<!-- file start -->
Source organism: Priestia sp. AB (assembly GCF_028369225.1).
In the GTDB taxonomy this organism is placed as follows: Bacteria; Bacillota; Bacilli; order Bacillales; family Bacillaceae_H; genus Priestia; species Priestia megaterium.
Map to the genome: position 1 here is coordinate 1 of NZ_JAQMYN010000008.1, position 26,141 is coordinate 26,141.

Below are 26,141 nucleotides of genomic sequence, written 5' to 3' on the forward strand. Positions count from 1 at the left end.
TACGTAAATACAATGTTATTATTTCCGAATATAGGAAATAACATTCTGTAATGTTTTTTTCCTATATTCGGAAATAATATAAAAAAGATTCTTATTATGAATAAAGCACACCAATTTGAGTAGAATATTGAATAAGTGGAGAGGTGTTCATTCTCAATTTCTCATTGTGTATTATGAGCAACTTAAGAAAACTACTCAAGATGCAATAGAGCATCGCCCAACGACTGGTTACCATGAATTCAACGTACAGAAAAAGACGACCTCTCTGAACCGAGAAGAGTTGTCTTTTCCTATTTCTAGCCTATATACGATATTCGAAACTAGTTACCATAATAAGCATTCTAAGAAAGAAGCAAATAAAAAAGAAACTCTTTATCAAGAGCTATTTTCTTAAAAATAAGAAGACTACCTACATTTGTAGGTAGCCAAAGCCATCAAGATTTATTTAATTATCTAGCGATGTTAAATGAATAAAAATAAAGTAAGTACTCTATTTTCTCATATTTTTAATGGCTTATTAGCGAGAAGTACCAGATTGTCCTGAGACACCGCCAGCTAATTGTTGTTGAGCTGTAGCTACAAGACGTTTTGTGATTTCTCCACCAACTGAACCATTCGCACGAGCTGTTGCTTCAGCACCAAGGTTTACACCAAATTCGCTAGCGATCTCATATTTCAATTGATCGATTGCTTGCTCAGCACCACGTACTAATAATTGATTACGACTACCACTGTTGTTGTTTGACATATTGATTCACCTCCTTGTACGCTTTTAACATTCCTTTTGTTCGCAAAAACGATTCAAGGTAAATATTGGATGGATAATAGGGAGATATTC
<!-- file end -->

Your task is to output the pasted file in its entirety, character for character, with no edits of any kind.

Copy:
Source organism: Priestia sp. AB (assembly GCF_028369225.1).
In the GTDB taxonomy this organism is placed as follows: Bacteria; Bacillota; Bacilli; order Bacillales; family Bacillaceae_H; genus Priestia; species Priestia megaterium.
Map to the genome: position 1 here is coordinate 1 of NZ_JAQMYN010000008.1, position 26,141 is coordinate 26,141.

Below are 26,141 nucleotides of genomic sequence, written 5' to 3' on the forward strand. Positions count from 1 at the left end.
TACGTAAATACAATGTTATTATTTCCGAATATAGGAAATAACATTCTGTAATGTTTTTTTCCTATATTCGGAAATAATATAAAAAAGATTCTTATTATGAATAAAGCACACCAATTTGAGTAGAATATTGAATAAGTGGAGAGGTGTTCATTCTCAATTTCTCATTGTGTATTATGAGCAACTTAAGAAAACTACTCAAGATGCAATAGAGCATCGCCCAACGACTGGTTACCATGAATTCAACGTACAGAAAAAGACGACCTCTCTGAACCGAGAAGAGTTGTCTTTTCCTATTTCTAGCCTATATACGATATTCGAAACTAGTTACCATAATAAGCATTCTAAGAAAGAAGCAAATAAAAAAGAAACTCTTTATCAAGAGCTATTTTCTTAAAAATAAGAAGACTACCTACATTTGTAGGTAGCCAAAGCCATCAAGATTTATTTAATTATCTAGCGATGTTAAATGAATAAAAATAAAGTAAGTACTCTATTTTCTCATATTTTTAATGGCTTATTAGCGAGAAGTACCAGATTGTCCTGAGACACCGCCAGCTAATTGTTGTTGAGCTGTAGCTACAAGACGTTTTGTGATTTCTCCACCAACTGAACCATTCGCACGAGCTGTTGCTTCAGCACCAAGGTTTACACCAAATTCGCTAGCGATCTCATATTTCAATTGATCGATTGCTTGCTCAGCACCACGTACTAATAATTGATTACGACTACCACTGTTGTTGTTTGACATATTGATTCACCTCCTTGTACGCTTTTAACATTCCTTTTGTTCGCAAAAACGATTCAAGGTAAATATTGGATGGATAATAGGGAGATATTC